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Discussion Starter · #1 · (Edited)
Now I've never altered the cabin of a boat, but I know ribs are used to support the hull of wooden boats. I built a few wooden boats before.

FG is great stuff, but I see a lot of people cutting into FG structures parallel
to the length of these boats. For instance the Poti opening is usually first attacked. These short walls immediately in front of the poti go from port to starboard in small boats. I wouldn't simply slice out a huge front panel out without backing the edges of the remaining bulkhead as I commonly seen done, without installing a "U" shaped strap of 1/2inch X 2inch flat steel support behind it. Bolted in too, who cares about bolt heads. (bronze better of course). I would glass in the steel first, then bolt that to the back of the panel, and mahogany the front for appearance has they do now.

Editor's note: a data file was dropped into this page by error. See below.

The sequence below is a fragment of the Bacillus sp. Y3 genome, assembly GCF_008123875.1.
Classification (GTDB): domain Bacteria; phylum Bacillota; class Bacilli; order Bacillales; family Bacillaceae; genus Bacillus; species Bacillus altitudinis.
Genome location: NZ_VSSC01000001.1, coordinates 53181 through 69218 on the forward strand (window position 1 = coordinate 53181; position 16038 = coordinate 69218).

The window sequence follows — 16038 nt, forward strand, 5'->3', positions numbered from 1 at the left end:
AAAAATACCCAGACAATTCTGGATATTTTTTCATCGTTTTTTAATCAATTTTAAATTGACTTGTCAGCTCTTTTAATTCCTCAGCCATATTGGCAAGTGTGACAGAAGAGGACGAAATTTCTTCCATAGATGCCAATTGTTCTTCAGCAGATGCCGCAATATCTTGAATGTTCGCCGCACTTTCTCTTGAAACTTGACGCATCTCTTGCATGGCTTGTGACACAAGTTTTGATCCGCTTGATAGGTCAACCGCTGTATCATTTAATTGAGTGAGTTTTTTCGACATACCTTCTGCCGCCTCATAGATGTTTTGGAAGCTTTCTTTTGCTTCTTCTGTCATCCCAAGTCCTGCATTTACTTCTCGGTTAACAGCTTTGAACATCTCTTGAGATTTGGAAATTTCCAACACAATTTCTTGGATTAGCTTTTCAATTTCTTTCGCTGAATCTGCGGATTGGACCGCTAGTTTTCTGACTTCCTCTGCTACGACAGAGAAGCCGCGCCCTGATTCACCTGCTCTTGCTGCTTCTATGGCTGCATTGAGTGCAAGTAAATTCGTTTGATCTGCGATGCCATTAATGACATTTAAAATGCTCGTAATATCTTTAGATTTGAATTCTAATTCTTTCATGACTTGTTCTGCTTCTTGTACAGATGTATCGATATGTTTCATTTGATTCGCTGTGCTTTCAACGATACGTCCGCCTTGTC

There is also repositioning the cabin support posts with angled elbows to be able to offset the fastening at the bottom. Seen that too. Yikes!

The front to rear cabin bulkhead wall separator panel that divides rear bunks from front/galley gets the blade next. This is to be able to see Tom and his brother who are supposed to be asleep. People just slice through these like a TV house "flip" show.

Has the boat sees less internal 'ribbing' which these structures are to provide as well as functional cabin utility, it scares me to think of what unknowns could happen. The stress points at bow and stern where port and starboard panels join would come under added pressure with every removal. Maybe in calm seas everything is OK, but it's in high stress conditions where proof of integrity comes through.

Anyway, just thought I'd say something about this.

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